14. Jai Jai – Bikaner

During a trip to Bikaner, I heard the hotel greet us with ‘Jai Jai’. When I inquired, they said, this is how Bikaner greets people. I have not heard it outside the hotel, but it sounds very sweet, royal and full of Veer Rasa or emotion of bravery.

15. Pranam – for the elders

This is an India wide greeting used by the younger people to greet the elders. More often than not, it is complemented by touching the feet.

It takes regional avatars like in Punjab it becomes – Pairi Paina or Matha Tekda, in Hindi belt it becomes – Pai Lagun. All of these mean – I touch your feet, bless me.

16. Region or Community-based Greetings

Namaste of a Yogi
Namaste, Image – Stock Photos 
  • Jai Bhole Nath – Varanasi. The city of Shiva has to have a greeting with his name
  • Jai Jagannath in Puri and around Odisha
  • Chinmaya Mission followers use – Hari Om
  • Jai Shri Mahakal in Ujjain
  • Jai Sri Radhe Govind in Jaipur
  • Art of Living Followers use – Jai Gurudev
  • Swaminarayan Followers use – Jai Swaminarayan

17. Hello

Hello is not really an Indian greeting but probably the most used, especially on phone and in urban areas. Before writing this post I had no idea about the origins of the word ‘Hello’, although we used it so many times every day. Apparently, it is not a greeting per se but a way of drawing attention. Another contender for this is Ahoy.

Read this shockingly Short History of Hello.

Hi, it seems is the shortened version of Hello.

18. Good Morning

Good Morning, Good Afternoon, Good Evening or Good Night is the neutral or should I say secular ways to greet anyone. I think I picked it up in school and continued using it till my corporate life. The Good Morning though got reduced to just Morning 🙂

20 different greetings in India
Namaste, Image – Stock Photos

19. Jai Jhulelal

Jai Jhulelal is used by the Sindhi community. Jhulelal is supposed to be the incarnation of Varun, the lord of the seas.

20. Jai Mata Di

It is used by the followers of the Devi or the divine feminine. Mata here refers to Jagadamba or the mother who is the creator, sustainer, and destroyer of everything that exists in this universe.

21. Ayubowan in Sri Lanka

Ayubowan in Sri Lanka comes from Sanskrit – Ayushman Bhava which means ‘May you have a long life’.

22. Sawasdee in Thailand

Sawasdee, the ubiquitous greeting of Thailand, also said with folded hands from Swasti which means wishing well.

All the greetings that have an origin in India or Sanskrit are said with folded hands formally, although informally sometimes you just say them.

Have I missed any Indian greeting? Tell us in the comments below.


  1. Aadab has its origin in the initial Mughal period where they want to mix Islamic thought and Indian Values.

    Traditionally, assalam-alaikum and its reply Wa-assalam-alaikum, is just the best wishes for salamati (health and wealth). It is more akin to Good Morning and fit within English term Greetings.

    Mughal finds Nameste a good way to pay respect to elders and others but it is against Islamic values to bow-down to any human. To find out a reasonable version to pay respect not limited to wishes only during greetings, they started using “Aadab-arz-hai” or “Aadab”. Aadab is driven from Adab means culture, respect.
    This is you can treat it as Indo-Islamic version of Nameste. I will say Nameste and Aadab is more than just a Greetings or Hailing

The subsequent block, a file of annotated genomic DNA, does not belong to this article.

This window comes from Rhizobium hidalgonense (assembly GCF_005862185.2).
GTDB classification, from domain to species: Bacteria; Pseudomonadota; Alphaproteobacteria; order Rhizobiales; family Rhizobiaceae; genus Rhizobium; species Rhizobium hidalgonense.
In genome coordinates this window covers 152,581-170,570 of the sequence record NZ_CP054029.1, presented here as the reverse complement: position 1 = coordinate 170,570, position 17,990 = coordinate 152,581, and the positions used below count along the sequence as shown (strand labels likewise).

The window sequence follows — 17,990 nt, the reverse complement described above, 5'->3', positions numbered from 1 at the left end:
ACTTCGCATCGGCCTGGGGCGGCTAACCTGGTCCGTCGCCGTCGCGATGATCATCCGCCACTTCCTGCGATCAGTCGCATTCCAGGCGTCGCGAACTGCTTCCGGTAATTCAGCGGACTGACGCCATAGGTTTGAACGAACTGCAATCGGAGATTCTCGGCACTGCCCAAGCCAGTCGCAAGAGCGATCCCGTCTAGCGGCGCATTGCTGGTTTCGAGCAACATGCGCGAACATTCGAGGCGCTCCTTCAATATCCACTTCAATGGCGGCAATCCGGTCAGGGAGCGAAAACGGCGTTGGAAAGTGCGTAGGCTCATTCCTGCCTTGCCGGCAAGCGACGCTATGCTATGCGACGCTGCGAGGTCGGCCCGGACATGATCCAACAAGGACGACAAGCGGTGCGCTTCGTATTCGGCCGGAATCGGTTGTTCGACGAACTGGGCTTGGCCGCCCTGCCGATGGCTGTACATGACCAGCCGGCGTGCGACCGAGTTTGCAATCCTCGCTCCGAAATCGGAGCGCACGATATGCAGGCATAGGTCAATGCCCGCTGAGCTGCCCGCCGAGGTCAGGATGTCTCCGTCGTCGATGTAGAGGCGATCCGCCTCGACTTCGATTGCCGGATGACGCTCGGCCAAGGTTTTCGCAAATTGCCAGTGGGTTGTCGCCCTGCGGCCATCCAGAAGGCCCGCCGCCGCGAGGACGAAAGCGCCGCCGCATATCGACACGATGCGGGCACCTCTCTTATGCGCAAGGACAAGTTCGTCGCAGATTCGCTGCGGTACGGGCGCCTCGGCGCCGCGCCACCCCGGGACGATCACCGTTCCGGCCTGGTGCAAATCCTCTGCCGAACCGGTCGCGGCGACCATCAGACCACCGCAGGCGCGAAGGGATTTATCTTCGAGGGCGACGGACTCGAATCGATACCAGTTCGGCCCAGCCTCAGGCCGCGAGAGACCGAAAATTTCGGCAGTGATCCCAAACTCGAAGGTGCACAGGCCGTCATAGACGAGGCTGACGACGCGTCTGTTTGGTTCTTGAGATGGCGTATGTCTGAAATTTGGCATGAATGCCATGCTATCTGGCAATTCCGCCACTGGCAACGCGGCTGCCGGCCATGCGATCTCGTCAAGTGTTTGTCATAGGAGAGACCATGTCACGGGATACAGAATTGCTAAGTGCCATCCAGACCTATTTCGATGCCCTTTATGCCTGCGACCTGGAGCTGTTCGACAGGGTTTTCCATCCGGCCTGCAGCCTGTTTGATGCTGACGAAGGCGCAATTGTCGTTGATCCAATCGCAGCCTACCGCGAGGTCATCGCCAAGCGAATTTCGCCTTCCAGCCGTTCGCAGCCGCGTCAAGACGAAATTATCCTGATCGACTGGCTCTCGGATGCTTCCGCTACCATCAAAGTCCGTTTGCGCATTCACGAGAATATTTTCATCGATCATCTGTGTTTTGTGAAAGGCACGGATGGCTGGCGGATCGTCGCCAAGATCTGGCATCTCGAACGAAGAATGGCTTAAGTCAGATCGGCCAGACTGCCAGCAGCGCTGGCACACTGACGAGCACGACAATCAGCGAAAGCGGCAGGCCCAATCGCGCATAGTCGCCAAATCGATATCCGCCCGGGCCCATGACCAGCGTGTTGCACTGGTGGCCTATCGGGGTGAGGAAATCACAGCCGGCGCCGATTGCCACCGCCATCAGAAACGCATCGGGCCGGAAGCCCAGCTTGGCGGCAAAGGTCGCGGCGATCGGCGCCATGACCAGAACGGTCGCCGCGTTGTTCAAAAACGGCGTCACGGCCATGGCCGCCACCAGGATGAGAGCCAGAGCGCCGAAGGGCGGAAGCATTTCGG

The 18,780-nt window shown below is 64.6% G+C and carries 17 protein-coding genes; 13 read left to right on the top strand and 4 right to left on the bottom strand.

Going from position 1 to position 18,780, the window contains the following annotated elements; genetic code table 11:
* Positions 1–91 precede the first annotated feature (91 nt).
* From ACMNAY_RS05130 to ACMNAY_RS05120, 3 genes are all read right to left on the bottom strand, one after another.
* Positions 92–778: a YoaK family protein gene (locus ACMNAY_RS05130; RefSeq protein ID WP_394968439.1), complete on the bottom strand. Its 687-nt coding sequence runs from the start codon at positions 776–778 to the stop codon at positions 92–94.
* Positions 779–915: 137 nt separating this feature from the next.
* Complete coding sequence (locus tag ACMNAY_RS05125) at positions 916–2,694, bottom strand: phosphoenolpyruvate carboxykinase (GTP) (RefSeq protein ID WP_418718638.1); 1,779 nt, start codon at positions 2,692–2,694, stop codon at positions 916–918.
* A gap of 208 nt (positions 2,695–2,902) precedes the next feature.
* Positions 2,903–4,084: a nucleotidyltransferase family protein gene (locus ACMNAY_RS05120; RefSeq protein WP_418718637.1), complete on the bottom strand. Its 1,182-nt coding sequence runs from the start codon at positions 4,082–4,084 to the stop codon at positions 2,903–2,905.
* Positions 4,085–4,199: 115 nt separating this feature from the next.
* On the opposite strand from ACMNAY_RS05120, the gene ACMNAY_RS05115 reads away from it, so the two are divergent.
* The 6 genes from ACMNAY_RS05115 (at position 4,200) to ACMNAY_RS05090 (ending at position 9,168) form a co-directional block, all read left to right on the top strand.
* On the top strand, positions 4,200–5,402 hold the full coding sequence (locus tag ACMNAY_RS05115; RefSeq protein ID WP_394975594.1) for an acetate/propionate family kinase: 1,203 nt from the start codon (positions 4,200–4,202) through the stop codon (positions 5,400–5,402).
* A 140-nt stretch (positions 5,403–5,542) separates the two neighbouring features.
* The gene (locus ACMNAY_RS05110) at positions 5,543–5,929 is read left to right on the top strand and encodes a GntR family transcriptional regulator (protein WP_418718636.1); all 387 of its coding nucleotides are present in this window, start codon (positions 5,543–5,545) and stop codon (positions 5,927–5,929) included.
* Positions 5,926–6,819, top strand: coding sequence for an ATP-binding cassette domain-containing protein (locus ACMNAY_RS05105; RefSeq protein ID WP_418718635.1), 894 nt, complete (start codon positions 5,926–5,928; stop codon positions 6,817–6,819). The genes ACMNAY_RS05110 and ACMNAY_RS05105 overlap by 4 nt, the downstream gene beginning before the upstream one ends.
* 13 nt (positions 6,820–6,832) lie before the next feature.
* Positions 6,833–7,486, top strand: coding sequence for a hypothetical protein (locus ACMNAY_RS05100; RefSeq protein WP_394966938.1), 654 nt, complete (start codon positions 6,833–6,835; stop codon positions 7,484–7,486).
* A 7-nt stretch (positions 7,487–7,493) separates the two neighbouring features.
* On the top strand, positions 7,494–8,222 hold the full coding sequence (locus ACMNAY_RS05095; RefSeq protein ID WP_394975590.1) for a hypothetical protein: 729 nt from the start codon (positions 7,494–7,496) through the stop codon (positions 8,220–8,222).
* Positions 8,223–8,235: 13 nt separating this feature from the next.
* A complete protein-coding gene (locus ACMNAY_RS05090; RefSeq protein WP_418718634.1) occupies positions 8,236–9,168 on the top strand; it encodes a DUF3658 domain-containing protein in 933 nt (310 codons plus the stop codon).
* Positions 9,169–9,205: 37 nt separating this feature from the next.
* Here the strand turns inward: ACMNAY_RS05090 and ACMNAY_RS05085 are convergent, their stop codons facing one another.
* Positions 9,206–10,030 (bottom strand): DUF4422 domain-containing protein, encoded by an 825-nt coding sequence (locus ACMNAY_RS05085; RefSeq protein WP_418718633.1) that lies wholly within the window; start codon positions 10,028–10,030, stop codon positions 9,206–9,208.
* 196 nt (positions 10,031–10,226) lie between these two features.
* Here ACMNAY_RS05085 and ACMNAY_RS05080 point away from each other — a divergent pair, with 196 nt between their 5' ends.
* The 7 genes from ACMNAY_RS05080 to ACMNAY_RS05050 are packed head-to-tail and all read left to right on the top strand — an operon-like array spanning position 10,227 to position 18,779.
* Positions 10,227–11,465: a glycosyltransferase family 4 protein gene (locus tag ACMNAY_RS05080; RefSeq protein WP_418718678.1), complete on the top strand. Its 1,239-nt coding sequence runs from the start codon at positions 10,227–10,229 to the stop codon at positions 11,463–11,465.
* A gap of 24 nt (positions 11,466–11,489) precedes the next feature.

2. I am happy to be here and this wonderful article. All the details you provide to us are knowledgeable, Thanks for sharing this amazing post.

  3. Wow. Very informative article from your side. My soul saying your readers much enjoying your blog. I will keep learning from your blog and try to implement it in my life. one more thing your each and every subtitle or points are awesome thank you, sir, for sharing this awesome content.

  4. Sat Shri Akaal Everyone, Basically I’m a Born Bred of England but my roots are in Punjab India & I didn’t forget my land. We visit Punjab every year & I love. Thanks for giving this information

  5. The post was really interesting and the first-ever post I have seen where how Indian people greet to others has been discussed. namaste, sat Shri Akal, vanakkam ,ram ram etc 22 greets you have discussed. very well explained

  6. Thanks for sharing such an amazing article! I got to know many interesting facts that I have never heard about before. Please keep on sharing such more blogs.

  7. Nice blog.It is easier to catch the eye of the reader when you keep things interesting. Kudos to you for creating outstanding content.

  8. It is a fantastic blog. Its a unique one. Thanks for sharing it, we get good knowledge from this post. I enjoyed it very much while going through it.

  9. Hi Anuradha.

    Thank you for your incredible effort in this informative article.

    On my last visit to India, I was in big troubles, I didn’t prepare for it and I don’t learn how to communicate, and what to do when I reach the destination. but it was a great experience, I’m very thankful to the Indian people who help me out and I appreciate this.

    I really very sad to find this blog late but it will help me the next time when I visit India Again.

    Thanks Again and keep up the great work!

  10. Wow what a great information you have very articulate. I have been an avid reader of blogs and I am thankful I stumbled here. It is true that greeting is the first thing that you learn about a place. I love learning new languages and dialects. Thanks for sharing!

  11. I, being a Muslim, have never used the word ‘Adaab’, it’s just used in india, where there’s a misconception about Muslims of greeting each other by adaab. It must be something from mughal time, and adaab in urdu means respect. You don’t meet people and say ‘Respect’, lol. Moreover, I have seen in movies people in India think, just saying ‘Salam’ is enough. No it is not! saying Assalam o Alikum is the right way of saying salam (greeting). Salam means greeting, and how you greet is assalam o aliukum. And we usually shake hands, or hug or do nothing while saying this. There’s no hard and fast rule.

  12. Also, what should Muslims say while greeting Hindus. Namaste does not seem right, since we don’t bow before anyone except the Almighty. Is Pranam or Jai Shri Krishna right? Sorry for my shallow knowledge on the matter, I have learnt all this by movies and tv shows.

    • In the Hindu religion, everyone is part of God and everyone has God within. Namaste means the God within me is greeting the God in you.